NHL Welcomes Expansion Application from Seattle

 Finance, MOU, Other Arenas  Comments Off on NHL Welcomes Expansion Application from Seattle
Dec 082017
 

After 5 long years of being a “tag along” on the SoDo arena plans, local NHL fans have something to rejoice over.  The NHL Board of Governors’ meeting was occurring this week and Seattle’s new MOU with OVG was an inevitable topic.  The board discussed Seattle’s new arena plans and welcomed an application, with a $650 million expansion fee.  Fortunately, OVG has some fairly deep pocketed friends who have been interested in owning a NHL team.

The local reaction was enthusiastic (even if old-school NHL gear was bright enough fans could still make out players through a dense fog and cataracts).

The NHL is so confident in the bid the group authorized a season ticket drive similar to what happened in Las Vegas. Unlike prior non-league-sanctioned ticket waiting lists concerning the NBA’s Kings, the Las Vegas NHL ticket drive involved a deposit.

All of this bodes well for locking in a good deal on a new arena in town and having a professional sport to occupy it soon.  The NBA is still elusive, but at least one team will reduce the number of people intent on public pillory of Leiweke.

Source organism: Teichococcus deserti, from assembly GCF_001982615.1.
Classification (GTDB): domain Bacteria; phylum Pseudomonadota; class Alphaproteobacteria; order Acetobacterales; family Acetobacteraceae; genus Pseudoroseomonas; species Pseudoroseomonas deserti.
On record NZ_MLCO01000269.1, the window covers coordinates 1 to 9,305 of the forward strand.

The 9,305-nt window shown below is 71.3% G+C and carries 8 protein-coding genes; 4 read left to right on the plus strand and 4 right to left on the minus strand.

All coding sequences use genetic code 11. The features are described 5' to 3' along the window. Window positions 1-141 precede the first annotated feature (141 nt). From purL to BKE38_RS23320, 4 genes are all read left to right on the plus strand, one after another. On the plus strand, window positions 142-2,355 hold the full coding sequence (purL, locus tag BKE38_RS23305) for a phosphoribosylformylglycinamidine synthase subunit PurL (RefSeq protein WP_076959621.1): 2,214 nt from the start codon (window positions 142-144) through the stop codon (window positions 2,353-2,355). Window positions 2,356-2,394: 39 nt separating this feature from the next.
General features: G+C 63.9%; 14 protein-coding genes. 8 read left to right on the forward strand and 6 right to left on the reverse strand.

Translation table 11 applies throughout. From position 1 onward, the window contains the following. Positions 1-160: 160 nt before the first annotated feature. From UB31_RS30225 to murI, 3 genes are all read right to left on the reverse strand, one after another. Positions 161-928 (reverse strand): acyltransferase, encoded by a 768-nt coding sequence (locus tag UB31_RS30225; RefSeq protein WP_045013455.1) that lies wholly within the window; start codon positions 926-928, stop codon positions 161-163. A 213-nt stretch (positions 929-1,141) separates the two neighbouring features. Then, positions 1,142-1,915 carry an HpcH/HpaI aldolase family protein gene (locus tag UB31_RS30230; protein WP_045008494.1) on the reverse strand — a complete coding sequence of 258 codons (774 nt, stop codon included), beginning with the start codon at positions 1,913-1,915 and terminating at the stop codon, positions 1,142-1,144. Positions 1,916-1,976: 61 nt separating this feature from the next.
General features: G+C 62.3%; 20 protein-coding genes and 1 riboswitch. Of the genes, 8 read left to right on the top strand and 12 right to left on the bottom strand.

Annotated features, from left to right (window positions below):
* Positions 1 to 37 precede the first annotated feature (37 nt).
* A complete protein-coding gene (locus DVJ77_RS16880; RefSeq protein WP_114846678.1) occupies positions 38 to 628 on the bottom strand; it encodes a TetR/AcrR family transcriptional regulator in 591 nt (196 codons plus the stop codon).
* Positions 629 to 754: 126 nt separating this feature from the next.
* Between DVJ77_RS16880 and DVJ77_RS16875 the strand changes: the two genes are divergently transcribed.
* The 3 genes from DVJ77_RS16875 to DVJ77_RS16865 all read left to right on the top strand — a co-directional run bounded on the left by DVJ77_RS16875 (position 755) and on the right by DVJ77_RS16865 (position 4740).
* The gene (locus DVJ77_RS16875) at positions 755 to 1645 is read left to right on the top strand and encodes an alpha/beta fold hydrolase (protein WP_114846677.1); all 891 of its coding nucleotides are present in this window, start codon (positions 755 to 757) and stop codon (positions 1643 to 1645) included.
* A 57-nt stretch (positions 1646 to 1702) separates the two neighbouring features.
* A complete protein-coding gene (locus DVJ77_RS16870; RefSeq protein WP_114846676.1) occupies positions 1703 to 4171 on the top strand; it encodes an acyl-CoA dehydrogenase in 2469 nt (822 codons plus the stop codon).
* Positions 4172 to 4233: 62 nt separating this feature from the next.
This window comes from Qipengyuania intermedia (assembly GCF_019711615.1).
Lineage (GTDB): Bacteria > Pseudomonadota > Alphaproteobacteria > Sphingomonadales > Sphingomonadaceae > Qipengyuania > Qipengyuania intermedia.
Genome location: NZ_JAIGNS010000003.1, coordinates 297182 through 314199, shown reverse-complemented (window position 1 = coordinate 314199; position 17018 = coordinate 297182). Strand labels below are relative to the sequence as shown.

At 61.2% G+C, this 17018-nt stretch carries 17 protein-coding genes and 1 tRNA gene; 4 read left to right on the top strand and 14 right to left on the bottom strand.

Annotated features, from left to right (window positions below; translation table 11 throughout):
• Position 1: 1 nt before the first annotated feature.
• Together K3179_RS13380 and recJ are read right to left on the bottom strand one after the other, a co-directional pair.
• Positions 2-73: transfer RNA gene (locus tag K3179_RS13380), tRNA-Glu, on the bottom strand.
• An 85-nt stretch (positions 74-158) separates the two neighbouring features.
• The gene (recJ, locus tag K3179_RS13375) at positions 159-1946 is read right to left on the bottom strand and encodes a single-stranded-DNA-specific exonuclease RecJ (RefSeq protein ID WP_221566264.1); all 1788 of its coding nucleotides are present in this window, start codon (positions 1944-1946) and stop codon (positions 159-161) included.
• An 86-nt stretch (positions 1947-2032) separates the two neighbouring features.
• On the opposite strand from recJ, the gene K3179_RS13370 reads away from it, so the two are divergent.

OVG CEO Tim Leiweke going as far as asking Seattle to hold him accountable.

“If we don’t have a franchise a year from now, they should take me and put me on top of that arena and while they start tearing that arena down, they should let me dive into the middle of the rubble because I haven’t done my job,” said Leiweke this week.

Added below the break are roundtable interviews put out by Sonics Rising with John Barr, Chris Daniels, and Brian Robinson as well as a “mega fan meeting” with OVG’s Leiweke held after Mayor Durkan signed the MOU.  Continue reading »

Seattle Center Arena Replacement By Oak View Group In December 2017?

 Finance, MOU, Other Arenas, Property  Comments Off on Seattle Center Arena Replacement By Oak View Group In December 2017?
Dec 032017
 

After a long RFP process involving multiple bidders (although Seattle Partners/AEG withdrew when their proposal involving city $250 million in city bonds was not well received) and some additional negotiation, it appears that Seattle’s quest for a new arena suitable for the NHL and NBA is coming to a close on Monday. This has caused some gnashing of teeth among those devoted to Chris Hansen and his plans, which we’ll save for later.

Seattle Center Arena Has Needed Renovation and Waiting on ArenaCo Isn’t Forward Progress

The KeyArena at Seattle Center has been a looming white elephant for the city, thanks to demands of the prior NBA franchise ownership to refurbish the facility with a questionable configuration for hockey. Some reports have suggested that the prior ownership was happy to explore NHL teams and then scuttled that plan in a scorched-earth move, capped by the offset ice re-build. The AECOM report of KeyArena options that the city commissioned outlined multiple scenarios, all requiring 9 figure investments with a future profitability very uncertain, particularly if another large arena is built in the city. At the same time, the Seattle Center arena’s city ownership requires the city make some plans for major investments to keep up with amenity standards, even as a concert, WNBA, and college basketball venue.